If your garden bed is really new, and contains a lot of “raw ingredients” like leaves, veggie scraps, or fresh manure, it’s best to wait a few weeks to let it all settle and rot a bit. If it’s getting on towards May and you really need to get plants in the ground, choose things that will thrive in this kind of soil, like squash and tomatoes.

If the top 3-4″ of your bed really just looks like dirt, then you can plant pretty much anything in it.

See my garden planning series for ideas on what to plant!

Three-week quarantine shopping list

Ok, so you’re starting to get worried about the possibility that you might need or want to hole up at home for a couple weeks to help slow the spread of coronavirus. But it’s overwhelming and scary and stressing you out and thinking about it makes it more real and you don’t want to go down that rabbithole.

Here. I’ll help. Quick list to get you through 3 weeks without grocery shopping.

For each adult in the house, buy these things:

  • 15 pounds total of 4-5 different dry starches: pasta, rice (plain or pilaf), oatmeal, quinoa, pancake mix, instant mashed potatoes, bread flour, pizza crust mix, crackers, dry cereal…whatever you will actually prepare and eat. This kind of German bread has great shelf life and tastes amazing toasted with cheese.
  • Half a liter or about a pound lb of oils: olive oil, butter, coconut oil, plain vegetable oil, Earth Balance, etc.
  • Pick one of these proteins, or mix and match
    • 10-15 lb of meat (frozen or canned)
    • 10 lb of dry beans
    • 30 lb canned beans (plain, refried, baked, chili, etc.)
  • 2-3 lb of nut or seed butter, cheese, vegan cheese substitute, or a combination (more if you’re big fans of these)
  • 1 lb jar of jam, if you plan on eating a lot of PBJ
  • 7 jars/cans of tomato products: spaghetti sauce, diced tomatoes, etc.
  • A bag of apples (3lb) or oranges
  • A bag of carrots (5lb)
  • Makings for 5-10 desserts: brownie mix, jello, cookie ingredients, cake mix and frosting
  • Several boxes of treat/comfort food: chips, fruit snacks, granola bars, mini cookie packs, chocolate bars, etc. Figure 1-2 treat packets a day.
  • Coffee, tea, and juice (you know your dosage better than I do, but figure 2 c coffee/day = 1lb per week)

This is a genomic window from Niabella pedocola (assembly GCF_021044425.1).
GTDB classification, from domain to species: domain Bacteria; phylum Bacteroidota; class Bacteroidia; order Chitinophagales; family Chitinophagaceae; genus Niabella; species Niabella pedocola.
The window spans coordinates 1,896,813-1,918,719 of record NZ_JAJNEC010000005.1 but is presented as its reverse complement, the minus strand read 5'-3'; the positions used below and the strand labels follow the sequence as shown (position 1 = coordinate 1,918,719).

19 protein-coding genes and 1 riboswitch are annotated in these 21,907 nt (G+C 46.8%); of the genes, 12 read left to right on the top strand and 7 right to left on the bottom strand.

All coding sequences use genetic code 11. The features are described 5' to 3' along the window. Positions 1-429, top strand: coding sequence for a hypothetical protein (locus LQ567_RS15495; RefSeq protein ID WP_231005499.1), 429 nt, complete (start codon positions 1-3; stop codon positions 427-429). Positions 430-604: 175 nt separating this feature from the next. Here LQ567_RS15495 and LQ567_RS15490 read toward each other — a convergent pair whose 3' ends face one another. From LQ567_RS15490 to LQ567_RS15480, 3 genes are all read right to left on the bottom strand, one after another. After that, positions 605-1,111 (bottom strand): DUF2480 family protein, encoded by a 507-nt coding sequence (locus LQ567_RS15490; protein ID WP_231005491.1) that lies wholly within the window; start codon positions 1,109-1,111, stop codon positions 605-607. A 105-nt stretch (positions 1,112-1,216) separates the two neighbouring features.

• Bonus items: chili powder, taco seasoning, curry powder or paste, and other things to make beans and rice taste different from day to day

So, if you have two adults and a pre-teen child, your final list might be:

  • 7 lb pasta
  • 6 boxes mac and cheese
  • 10 lb white rice
  • 10 lb flour
  • 5 lb oatmeal
  • 4 lb box of Bisquick
  • 1 liter olive oil
  • 1 lb butter
  • 3 lb peanut butter
  • 2 lb cheddar cheese
  • 2 lb mozzarella cheese
  • 5 lb ground beef
  • 3 lb pork shoulder
  • 6 cans of tuna
  • 5 lb chicken breast
  • 5 lb dry black beans
  • 15 cans of baked, refried, and chili beans
  • 7 jars of spaghetti sauce
  • 7 cans of diced tomatoes
  • 5 baking mixes
  • 5 boxes of jello or pudding
  • 2 cases (24 cartons) of milk or milk substitute
  • Six boxes of fruit snacks, granola bars, etc.
  • A jar of popcorn
  • A 3 lb bag of apples
  • A 3 lb bag of oranges
  • A 5 lb bag of carrots
  • Five pounds of coffee
  • A large box of tea bags
  • Three shelf-stable jugs of juice

If you’re worried about being sick yourself, add some soup and Gatorade (powder is cheapest) and don’t skimp on the soda crackers. See what you have in your house already. You may have a lot of what you already need, especially if you tend to buy in bulk.

Compared to my normal shopping, this is low on veggies and high on desserts. Eh, whatever. It’s three weeks. Desserts are a fun activity to make together, and are good for morale.